How to Give Yourself an Intramuscular Injection - YouTube... read more ›
How to draw up and give yourself a subcutaneous injection - YouTube... see details ›
How to Inject Insulin with a Pen and Pen Needle - YouTube... view details ›
The thigh is usually the easiest place to give yourself an intramuscular shot. Insert the needle on the outside part of your thigh about halfway between your hip and knee. The needle should enter your thigh at a 90-degree angle. That means it should be a straight shot — not given diagonally.... view details ›
Pinch or stretch the skin (depending on your medication and injection site). Take a deep breath to relax. Insert the needle using a quick dart-like motion or if using an injection pen, place the end of the pen next to the skin. Inject the medication.... read more ›
- Intravenous (IV) injections. An IV injection is the fastest way to inject a medication and involves using a syringe to inject a medication directly into a vein. ...
- Intramuscular (IM) injections. ...
- Subcutaneous (SC) injections. ...
- Intradermal (ID) injections.
Using topical anesthesia to numb the area where the needle will be inserted can significantly lower the amount of pain. Doctors can use lidocaine cream, an over-the-counter product that can be used safely in infants. Applying the cream 30 minutes before a shot or blood draw can reduce or prevent pain all together.... read more ›
Some areas of the body have a more easily accessible layer of tissue, where a needle injected under the skin will not hit muscle, bone, or blood vessels. The most common injection sites are: Abdomen: at or under the level of the belly button, about two inches away from the navel.... see details ›
During the first month (28 days), you'll usually need 3 pens to cover the slow increase of your dose. In your second month you will need a further 4 pens, as your dosage is higher. Depending on how many days are in each month to follow, you'll normally need 4 – 5 pens to get you through the whole month.... read more ›
Injector pens remove some of the complications of syringes by allowing the pen to be "pushed" against the skin at a 90 degree angle (removing the need to inject at a proper angle as is the case with syringes), as well as by replacing a long, thin plunger of a syringe with a simple button which is depressed and held to ...... see more ›
If you have an injection, a doctor or nurse puts a medicine into your body using a device with a needle called a syringe. They gave me an injection to help me sleep. It has to be given by injection, usually twice daily. Synonyms: vaccination, shot [informal], jab [informal], dose More Synonyms of injection.... read more ›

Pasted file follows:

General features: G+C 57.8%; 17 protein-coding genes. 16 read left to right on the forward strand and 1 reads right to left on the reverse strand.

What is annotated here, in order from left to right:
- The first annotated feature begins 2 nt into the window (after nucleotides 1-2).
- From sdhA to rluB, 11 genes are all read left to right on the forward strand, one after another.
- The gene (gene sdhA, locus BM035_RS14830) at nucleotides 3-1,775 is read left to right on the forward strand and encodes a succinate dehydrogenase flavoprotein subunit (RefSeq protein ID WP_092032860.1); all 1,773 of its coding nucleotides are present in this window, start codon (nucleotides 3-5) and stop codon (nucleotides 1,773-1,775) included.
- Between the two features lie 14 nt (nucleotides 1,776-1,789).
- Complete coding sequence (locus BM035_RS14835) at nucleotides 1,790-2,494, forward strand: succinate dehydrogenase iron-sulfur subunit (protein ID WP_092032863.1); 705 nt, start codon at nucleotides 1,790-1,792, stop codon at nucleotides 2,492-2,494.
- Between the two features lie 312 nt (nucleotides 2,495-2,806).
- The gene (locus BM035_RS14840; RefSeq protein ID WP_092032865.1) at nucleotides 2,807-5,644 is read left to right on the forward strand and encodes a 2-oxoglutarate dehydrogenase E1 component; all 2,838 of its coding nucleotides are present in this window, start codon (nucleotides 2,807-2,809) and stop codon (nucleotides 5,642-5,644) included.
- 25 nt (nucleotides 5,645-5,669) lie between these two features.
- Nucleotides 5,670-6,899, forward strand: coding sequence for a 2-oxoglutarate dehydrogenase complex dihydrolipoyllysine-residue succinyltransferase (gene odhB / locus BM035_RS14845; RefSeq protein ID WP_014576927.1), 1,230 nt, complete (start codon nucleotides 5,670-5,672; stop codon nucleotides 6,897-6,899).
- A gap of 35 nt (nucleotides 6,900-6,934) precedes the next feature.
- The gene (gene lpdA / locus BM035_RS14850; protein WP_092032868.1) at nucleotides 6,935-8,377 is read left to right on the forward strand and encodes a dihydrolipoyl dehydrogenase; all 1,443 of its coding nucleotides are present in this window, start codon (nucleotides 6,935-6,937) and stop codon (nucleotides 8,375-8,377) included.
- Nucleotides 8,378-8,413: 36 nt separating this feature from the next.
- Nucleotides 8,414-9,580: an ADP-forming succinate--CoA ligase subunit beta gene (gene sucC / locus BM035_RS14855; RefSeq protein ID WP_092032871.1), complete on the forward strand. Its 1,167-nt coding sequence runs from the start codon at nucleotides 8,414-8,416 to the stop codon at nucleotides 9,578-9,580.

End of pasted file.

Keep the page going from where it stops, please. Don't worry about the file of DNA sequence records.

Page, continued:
Identify the thickest part of the deltoid muscle by having the person raise their arm to define the muscle. Once defined, have patient relax arm and proceed. Insert needle at a 90o angle to the skin with a quick thrust. Retain pressure on skin around injection site with thumb and index finger while needle is inserted.... see more ›
To reduce the pain and fear associated with regular injections, try numbing the injection site with ice and/or a numbing cream. Talk with your healthcare provider about the best sites for intramuscular or subcutaneous injections, and rotate the injection site if there is any pain or bruising.... see details ›
- If you can, make sure your medicine is at room temperature.
- Wait until the alcohol you used to clean where you're going to inject is dry.
- Always use a new needle.
- Get the air bubbles out of the syringe.
- Make sure the needle is lined up right going in and coming out.
- Stick the needle in quickly.
The veins in your feet are smaller and more fragile than the ones in your hands. Your blood also flows slowly in your feet because they're a long way from your heart. This means you're more likely to get a collapsed vein or a missed hit. You can help avoid these problems by injecting as slowly as possible.... see more ›